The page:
CK: There sure was. Try spinning a plate on a stick so it doesn’t fall off and smash, and when you feel you’ve almost got that under control, try setting up nine more plates to spin perfectly and simultaneously. Oh, and don’t forget you’re doing it in front of an audience.  Anyone who’s ever written a novel will know how daunting it is, and how much of your focus and mental energy it demands. I’m deep in the throes of attempting another one, though, so in a way it’s back into the wilderness, trying to find my way out.

As an established writer, do you still draw on feedback from trusted readers as part of your writing process?

CK: I do have a few trusted readers, the people who know my strengths and weaknesses and can point out ‘tics’ which are invisible to me, which can be very enlightening. In the end, though, you’re by yourself in a room, relying on your own instincts, pursuing a vision it’s very difficult to articulate before you’ve got it on paper and can look at it yourself with fresh eyes, to see what you’ve accidentally revealed to yourself. After that tricky generative phase, I’ve found the ‘crafting’ decisions are easier, which is a relief. Getting into a ‘generative’ state of mind, though, is harder – it’s a brainwave state, pretty much, rather than a learned expertise – like daydreaming. The less analysis and second-guessing involved in this state, the better. So I like to have something pretty well-drafted before I show it to anyone else for feedback. Otherwise it can feel like a story written by a committee, and I always feel then like I’ve failed to do my original idea justice. Editorial feedback from a trusted reader whose opinion you respect, though, who’s paying your work close attention: that’s gold.

Can you offer reader-writers a single piece of advice based on your approach to these aspects of craft:

CK: I’ll give it a try!

Character: make up someone who wants something but can’t get it, and doesn’t really get why. Just let them pull you around.

Conflict: The engine of fiction. Try seeing it as duress or pressure. Or heat.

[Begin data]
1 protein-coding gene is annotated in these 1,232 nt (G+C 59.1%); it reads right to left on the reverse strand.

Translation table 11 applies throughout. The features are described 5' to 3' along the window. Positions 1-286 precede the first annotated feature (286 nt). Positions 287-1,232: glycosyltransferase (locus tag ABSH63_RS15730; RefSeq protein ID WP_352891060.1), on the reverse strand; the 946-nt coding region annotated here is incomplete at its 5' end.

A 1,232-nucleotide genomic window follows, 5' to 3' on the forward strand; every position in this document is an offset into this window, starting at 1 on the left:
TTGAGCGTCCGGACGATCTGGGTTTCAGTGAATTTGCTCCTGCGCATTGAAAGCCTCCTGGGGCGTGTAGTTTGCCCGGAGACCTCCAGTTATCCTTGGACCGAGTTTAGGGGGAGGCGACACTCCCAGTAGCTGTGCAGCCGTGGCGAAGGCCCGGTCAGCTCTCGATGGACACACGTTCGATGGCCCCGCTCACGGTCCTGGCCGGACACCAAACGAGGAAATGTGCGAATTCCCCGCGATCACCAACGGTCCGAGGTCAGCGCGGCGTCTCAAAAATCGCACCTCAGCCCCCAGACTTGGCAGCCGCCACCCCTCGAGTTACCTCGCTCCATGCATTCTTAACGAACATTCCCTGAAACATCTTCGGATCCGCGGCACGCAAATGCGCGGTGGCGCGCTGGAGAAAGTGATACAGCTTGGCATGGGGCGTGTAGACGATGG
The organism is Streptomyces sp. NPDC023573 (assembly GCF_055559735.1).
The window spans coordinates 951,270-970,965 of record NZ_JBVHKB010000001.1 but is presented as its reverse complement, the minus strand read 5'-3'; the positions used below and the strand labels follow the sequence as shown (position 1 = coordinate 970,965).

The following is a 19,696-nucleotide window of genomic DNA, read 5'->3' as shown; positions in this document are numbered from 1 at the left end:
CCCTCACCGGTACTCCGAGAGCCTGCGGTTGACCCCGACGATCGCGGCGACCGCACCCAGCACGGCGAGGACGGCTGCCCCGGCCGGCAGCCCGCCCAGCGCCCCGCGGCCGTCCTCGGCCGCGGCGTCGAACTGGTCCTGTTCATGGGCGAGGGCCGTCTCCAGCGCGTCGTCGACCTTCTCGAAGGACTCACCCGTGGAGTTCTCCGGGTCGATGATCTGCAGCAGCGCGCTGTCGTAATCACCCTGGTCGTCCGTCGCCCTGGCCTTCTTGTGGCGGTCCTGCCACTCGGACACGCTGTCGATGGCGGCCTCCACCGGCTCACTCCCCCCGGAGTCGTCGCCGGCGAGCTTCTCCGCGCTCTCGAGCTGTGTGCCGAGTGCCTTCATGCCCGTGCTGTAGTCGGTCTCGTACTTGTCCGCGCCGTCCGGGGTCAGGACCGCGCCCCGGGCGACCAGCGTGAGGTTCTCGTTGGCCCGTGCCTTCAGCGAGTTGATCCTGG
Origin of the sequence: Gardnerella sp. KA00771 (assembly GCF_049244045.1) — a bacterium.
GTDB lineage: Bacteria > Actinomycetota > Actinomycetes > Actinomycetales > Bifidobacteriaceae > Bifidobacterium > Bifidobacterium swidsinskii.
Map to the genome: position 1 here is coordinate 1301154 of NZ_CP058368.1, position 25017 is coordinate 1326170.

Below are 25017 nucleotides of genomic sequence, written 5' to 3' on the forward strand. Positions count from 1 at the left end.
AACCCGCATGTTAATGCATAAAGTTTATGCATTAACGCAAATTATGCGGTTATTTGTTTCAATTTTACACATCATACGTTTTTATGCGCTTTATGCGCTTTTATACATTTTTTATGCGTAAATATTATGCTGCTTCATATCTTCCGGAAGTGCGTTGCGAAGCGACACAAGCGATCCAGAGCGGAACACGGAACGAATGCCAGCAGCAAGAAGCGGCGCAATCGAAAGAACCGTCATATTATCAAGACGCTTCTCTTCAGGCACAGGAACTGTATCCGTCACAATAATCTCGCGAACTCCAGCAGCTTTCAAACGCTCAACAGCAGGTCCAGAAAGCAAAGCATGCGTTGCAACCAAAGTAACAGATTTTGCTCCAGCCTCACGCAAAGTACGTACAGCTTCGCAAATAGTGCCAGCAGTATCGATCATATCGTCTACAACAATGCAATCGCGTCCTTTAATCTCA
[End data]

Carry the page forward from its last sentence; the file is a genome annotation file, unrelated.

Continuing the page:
Dialogue: We’re not listening to what’s said, we’re listening for what’s not said.

Language: Sensory, specific, and visceral. Read every day and take note of what moves you.

Openings: Show me someone in revealing action, and trust that I’m paying attention.   Set up something you’re going to pay off later, to indicate that you’ve got your hands on the wheel in terms of structure and shape, and I’ll follow you anywhere.

Pace: Here’s a test of the author’s authority – can they control the pace at which their reader is absorbing and comprehending what’s on the page, while making sure they’re completely oriented about why it matters? Can they render ‘blow-by-blow narrative action’ so it feels real and compelling? Can the writing create a physiological response in a reader, like increased heart-rate, tears, or shortness of breath? Is it immersive? Here’s a very simple tip: practise writing good sentences. Vary their length. Let their tone and pace mimic the emotional experience they’re describing. Write so that someone can lose themselves in your subject matter and not be aware of the ‘writing’ itself.

Resolution: The writer, hopefully, has come out of the story a slightly different person than they were when they went in. So, hopefully, has the character. So, if you’ve managed to pull it off in a sort of miraculous alchemical transfer, has the reader.

Closings: Don’t be tempted to tell the reader what you’ve just eloquently shown them. Trust imagery. Pay attention to what happens in life.

Critiquing your own drafts: Read them aloud, in front of strangers. Feels terrible, right? So don’t do that again. Learn to hear your own faults through your own ‘ear’, so you know if you’re in tune, in pitch, or flat, then when they feel as finished as you can make them, share them with someone whose opinion you value, who doesn’t feel the need to shore up your self-esteem.